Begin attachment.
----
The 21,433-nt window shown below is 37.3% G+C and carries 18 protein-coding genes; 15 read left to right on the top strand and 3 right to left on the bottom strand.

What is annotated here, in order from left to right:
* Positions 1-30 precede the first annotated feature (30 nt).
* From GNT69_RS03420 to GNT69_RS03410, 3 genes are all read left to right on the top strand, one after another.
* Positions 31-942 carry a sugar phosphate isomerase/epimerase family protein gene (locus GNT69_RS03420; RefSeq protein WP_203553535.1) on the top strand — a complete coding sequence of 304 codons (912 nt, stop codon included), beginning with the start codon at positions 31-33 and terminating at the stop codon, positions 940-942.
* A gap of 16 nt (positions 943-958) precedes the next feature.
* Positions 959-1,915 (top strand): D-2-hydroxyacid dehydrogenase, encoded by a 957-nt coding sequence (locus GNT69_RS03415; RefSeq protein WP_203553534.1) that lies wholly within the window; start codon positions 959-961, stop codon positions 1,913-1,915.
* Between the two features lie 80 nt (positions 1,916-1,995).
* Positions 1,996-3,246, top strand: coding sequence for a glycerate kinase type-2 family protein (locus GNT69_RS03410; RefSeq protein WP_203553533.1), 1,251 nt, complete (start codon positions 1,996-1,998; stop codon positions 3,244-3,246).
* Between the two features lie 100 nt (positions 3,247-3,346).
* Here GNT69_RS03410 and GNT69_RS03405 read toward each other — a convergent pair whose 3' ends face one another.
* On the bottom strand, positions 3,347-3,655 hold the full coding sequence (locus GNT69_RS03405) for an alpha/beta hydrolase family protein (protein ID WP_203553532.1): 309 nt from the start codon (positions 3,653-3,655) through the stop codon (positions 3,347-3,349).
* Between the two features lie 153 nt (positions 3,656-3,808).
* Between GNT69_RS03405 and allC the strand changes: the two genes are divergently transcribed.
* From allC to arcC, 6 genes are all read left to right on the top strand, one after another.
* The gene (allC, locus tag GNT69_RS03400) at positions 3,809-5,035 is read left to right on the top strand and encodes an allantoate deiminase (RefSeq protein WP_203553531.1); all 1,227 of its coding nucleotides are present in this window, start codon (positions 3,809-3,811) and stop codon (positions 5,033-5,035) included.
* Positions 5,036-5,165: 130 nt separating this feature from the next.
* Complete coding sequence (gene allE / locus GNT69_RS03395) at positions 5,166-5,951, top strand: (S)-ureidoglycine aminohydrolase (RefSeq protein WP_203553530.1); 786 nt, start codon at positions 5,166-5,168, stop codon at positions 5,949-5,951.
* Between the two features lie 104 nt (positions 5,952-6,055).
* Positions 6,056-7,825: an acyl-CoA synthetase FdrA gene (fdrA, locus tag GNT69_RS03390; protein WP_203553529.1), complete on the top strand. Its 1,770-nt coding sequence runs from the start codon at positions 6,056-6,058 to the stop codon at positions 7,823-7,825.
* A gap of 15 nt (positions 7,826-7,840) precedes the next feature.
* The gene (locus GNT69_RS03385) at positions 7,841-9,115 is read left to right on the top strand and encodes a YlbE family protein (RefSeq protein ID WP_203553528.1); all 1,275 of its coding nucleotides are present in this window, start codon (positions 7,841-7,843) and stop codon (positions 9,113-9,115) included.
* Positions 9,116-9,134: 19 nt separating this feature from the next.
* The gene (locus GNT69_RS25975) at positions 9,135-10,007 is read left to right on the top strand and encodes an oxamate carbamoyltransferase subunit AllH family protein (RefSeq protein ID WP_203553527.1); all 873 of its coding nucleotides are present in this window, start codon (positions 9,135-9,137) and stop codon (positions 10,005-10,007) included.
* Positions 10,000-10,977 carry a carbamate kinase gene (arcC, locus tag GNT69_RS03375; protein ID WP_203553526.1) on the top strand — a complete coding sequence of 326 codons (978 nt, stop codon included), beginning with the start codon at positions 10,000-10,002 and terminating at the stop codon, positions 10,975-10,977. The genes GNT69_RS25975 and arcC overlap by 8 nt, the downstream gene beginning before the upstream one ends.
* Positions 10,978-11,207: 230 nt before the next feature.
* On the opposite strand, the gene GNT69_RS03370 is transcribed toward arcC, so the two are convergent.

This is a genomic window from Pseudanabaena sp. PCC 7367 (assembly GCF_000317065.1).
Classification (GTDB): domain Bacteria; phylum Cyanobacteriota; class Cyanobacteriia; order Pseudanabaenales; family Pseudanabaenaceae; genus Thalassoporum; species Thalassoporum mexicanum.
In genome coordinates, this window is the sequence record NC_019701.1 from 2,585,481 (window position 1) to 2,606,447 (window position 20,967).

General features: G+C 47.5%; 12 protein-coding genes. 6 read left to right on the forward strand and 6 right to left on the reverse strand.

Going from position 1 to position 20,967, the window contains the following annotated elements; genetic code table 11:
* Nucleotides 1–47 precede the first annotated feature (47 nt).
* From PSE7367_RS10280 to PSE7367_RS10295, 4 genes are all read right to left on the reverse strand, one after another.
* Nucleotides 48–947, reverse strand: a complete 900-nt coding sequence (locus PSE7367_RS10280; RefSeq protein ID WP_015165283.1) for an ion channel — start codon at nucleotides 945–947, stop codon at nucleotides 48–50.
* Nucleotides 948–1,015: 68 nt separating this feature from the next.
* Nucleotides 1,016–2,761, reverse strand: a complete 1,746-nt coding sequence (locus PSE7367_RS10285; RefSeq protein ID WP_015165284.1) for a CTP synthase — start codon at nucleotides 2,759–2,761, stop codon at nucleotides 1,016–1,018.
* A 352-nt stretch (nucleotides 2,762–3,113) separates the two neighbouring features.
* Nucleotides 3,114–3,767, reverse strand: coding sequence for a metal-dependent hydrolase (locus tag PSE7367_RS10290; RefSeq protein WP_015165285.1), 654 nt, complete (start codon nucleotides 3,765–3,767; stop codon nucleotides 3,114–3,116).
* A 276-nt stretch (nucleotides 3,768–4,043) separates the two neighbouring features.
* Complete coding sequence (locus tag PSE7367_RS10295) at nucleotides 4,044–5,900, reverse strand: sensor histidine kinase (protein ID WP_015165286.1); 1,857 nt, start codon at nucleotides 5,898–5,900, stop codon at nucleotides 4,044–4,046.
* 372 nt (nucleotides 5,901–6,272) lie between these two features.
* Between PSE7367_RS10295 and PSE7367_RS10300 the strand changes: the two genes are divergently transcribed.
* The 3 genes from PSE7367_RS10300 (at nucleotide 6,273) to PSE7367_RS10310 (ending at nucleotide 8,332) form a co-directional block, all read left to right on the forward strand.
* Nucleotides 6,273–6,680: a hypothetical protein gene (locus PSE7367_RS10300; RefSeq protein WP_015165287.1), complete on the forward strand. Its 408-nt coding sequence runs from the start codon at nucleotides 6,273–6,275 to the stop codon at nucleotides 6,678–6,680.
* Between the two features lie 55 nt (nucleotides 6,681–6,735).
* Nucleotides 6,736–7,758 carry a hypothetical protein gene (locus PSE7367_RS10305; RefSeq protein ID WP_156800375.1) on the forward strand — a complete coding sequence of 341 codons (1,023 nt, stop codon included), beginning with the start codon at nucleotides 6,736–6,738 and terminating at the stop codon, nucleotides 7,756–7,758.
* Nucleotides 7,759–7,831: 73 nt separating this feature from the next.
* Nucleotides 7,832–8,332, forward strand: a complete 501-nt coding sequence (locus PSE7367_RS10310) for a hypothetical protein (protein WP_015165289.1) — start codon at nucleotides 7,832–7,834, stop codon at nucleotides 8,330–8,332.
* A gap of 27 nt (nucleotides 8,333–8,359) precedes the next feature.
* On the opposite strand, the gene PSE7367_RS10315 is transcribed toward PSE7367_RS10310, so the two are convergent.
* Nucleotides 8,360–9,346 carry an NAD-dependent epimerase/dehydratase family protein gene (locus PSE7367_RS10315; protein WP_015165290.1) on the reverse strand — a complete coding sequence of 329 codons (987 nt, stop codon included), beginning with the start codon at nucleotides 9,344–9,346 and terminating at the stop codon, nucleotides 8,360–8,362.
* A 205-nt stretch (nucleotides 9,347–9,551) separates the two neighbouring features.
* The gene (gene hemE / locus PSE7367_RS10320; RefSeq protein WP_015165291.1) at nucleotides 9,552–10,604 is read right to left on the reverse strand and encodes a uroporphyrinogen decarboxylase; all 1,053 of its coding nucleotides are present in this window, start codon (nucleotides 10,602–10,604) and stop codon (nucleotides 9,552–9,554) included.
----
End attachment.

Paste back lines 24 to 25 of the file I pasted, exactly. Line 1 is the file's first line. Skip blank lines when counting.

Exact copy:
* The gene (locus GNT69_RS25975) at positions 9,135-10,007 is read left to right on the top strand and encodes an oxamate carbamoyltransferase subunit AllH family protein (RefSeq protein ID WP_203553527.1); all 873 of its coding nucleotides are present in this window, start codon (positions 9,135-9,137) and stop codon (positions 10,005-10,007) included.
* Positions 10,000-10,977 carry a carbamate kinase gene (arcC, locus tag GNT69_RS03375; protein ID WP_203553526.1) on the top strand — a complete coding sequence of 326 codons (978 nt, stop codon included), beginning with the start codon at positions 10,000-10,002 and terminating at the stop codon, positions 10,975-10,977. The genes GNT69_RS25975 and arcC overlap by 8 nt, the downstream gene beginning before the upstream one ends.